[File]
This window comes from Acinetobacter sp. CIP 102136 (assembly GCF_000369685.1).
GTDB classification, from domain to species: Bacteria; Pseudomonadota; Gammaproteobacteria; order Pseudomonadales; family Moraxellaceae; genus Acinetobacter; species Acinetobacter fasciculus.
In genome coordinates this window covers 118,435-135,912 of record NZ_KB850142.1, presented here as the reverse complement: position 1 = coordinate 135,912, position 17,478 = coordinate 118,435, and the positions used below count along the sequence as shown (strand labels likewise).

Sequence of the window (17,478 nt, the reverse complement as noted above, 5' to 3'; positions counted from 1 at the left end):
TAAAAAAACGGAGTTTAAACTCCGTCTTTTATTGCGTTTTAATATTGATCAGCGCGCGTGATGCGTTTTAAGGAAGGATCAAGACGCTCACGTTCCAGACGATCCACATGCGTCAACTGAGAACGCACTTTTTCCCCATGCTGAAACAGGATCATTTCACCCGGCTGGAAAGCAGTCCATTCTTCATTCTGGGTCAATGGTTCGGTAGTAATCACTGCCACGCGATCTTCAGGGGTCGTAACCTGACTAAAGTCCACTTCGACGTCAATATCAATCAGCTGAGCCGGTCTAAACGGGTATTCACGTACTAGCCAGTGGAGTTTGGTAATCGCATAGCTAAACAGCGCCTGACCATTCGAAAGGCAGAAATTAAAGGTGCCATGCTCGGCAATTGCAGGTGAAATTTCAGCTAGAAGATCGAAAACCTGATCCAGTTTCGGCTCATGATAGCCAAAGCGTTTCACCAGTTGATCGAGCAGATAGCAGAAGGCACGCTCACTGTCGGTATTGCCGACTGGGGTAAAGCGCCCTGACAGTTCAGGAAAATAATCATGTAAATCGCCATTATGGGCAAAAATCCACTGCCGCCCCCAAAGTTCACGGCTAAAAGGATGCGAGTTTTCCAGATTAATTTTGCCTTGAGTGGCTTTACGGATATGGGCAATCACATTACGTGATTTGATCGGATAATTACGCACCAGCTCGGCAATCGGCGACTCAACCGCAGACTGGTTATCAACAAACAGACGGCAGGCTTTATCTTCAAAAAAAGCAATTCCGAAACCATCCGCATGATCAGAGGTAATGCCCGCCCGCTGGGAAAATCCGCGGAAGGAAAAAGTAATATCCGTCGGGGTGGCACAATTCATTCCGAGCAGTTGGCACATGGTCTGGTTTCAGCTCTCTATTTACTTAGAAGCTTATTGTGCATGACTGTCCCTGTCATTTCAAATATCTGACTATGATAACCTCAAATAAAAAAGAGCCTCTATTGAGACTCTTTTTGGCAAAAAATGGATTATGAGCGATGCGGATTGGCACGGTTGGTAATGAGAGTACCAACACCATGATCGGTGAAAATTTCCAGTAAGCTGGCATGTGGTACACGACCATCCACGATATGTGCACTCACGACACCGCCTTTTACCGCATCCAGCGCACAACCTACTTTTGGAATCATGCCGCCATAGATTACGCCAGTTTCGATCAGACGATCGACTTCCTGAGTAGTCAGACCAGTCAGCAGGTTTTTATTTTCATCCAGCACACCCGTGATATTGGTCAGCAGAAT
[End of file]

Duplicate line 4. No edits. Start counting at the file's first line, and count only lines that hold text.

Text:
Sequence of the window (17,478 nt, the reverse complement as noted above, 5' to 3'; positions counted from 1 at the left end):